Fear of Mortality

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Useful quote from review of Joan Didion's Year of Magical Thinking

From the guardian: "You may say the story of The Year of Magical Thinking is of a woman who has to do what is, for her, the hardest thing in life: to admit her own helplessness. The distinctive power of the play comes from the fact that it is written by a non-believer. Unlike previous popular works on the subject, it offers no comfort. In facing death, Joan tells us we are facing meaninglessness. And yet, in spite of the classical seriousness of the theme and the disturbing closeness of the events - Quintana had died at New York Cornell only six months before we began working - I made a conscious decision to behave as if this were a play like any other. Nothing, I thought, could be worse than to go into this project aiming to wrap the author in cotton wool. If she could face down the horror, then so could we. Indeed, I suspected the very reason Joan was doing the play was to return herself to a version of normality. The most unhelpful thing I could do would be to go round with a long face."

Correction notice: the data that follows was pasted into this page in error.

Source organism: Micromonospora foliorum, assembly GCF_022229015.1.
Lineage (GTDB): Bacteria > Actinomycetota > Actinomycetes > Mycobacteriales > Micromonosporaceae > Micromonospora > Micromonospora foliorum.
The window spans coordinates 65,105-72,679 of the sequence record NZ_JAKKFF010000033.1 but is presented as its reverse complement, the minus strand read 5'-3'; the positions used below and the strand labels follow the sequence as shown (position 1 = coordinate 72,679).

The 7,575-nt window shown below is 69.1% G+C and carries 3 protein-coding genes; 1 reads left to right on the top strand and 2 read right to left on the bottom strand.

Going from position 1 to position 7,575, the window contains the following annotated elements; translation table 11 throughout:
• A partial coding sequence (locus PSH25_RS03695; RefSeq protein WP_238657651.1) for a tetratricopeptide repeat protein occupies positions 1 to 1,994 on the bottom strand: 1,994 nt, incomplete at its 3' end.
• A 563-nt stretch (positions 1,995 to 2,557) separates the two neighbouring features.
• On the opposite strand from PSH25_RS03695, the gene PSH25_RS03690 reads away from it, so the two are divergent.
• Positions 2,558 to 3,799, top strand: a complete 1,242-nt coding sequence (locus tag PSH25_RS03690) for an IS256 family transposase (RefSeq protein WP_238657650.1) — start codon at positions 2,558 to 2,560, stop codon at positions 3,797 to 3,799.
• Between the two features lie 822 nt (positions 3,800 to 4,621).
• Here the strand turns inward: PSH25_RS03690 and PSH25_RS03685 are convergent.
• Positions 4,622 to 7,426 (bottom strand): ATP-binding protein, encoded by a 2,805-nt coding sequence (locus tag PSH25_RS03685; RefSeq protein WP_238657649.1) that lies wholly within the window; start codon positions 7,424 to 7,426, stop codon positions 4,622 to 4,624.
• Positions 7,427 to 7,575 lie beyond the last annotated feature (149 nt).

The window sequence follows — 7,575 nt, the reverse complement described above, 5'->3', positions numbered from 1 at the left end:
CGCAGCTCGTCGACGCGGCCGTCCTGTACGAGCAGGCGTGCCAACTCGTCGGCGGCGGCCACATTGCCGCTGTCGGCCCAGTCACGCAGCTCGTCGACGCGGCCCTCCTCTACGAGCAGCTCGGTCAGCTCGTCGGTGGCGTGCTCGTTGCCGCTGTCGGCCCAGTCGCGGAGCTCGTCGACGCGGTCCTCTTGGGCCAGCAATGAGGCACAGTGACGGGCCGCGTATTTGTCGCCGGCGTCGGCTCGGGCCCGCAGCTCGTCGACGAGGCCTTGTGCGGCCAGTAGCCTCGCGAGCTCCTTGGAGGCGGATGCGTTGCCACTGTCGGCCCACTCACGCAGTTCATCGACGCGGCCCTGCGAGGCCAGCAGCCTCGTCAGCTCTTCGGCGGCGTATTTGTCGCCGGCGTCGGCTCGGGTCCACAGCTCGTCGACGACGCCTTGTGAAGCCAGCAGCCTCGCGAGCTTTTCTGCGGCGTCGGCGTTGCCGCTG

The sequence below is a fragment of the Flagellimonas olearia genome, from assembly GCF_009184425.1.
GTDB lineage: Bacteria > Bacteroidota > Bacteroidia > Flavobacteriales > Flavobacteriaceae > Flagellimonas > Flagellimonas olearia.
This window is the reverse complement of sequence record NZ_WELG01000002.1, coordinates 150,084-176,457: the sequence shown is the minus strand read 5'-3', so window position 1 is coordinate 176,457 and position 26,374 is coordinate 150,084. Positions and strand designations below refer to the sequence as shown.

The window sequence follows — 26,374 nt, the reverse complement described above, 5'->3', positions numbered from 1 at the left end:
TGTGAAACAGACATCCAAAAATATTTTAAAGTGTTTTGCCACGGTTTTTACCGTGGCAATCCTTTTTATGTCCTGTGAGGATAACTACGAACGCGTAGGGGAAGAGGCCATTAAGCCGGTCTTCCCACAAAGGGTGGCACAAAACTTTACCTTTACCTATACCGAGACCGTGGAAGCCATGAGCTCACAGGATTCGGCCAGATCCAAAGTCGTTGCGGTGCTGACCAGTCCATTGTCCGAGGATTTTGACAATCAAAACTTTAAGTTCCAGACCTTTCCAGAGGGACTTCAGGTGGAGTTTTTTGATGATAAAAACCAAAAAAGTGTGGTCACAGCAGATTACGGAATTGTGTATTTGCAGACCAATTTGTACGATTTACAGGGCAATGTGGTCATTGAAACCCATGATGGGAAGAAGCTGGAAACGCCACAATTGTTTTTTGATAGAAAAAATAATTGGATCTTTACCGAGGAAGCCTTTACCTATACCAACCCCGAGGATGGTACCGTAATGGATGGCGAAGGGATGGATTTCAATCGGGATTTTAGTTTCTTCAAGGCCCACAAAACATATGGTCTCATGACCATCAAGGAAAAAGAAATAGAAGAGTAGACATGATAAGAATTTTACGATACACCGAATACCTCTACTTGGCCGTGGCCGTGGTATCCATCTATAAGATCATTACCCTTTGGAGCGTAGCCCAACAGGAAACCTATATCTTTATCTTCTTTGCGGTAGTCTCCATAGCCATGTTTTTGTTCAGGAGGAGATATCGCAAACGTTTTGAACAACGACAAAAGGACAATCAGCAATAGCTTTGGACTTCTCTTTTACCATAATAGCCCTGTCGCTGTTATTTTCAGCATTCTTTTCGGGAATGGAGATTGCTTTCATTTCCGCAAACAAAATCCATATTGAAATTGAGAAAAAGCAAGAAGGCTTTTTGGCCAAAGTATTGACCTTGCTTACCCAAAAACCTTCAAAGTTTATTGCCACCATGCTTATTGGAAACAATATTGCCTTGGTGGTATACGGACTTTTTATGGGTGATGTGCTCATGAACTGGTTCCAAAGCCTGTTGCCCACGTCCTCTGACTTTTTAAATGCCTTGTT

“Everyone who is born holds dual citizenship, in the kingdom of the well and in the kingdom of the sick,” Susan Sontag famously wrote in “Illness as Metaphor.” But she doesn’t talk about this no man’s land that exists between the two kingdoms, inhabited by people like me who are neither sick nor well. It is a different kind of deportation than the one the surgeon was referring to: It’s a journey into the wilderness of survivorship. This time I’m finding that there are no protocols or discharge instructions, no roadmaps or 12-step plans to guide me back to the kingdom of the well. The road back is going to be my own.


her expression as it cracks



I was utterly exhausted, my energy drained from me. Then it hit me - this is what people experience when they are very old. When I go I will feel like this. And do you know what? I didn't give a damn - I would have been content to slip away gently.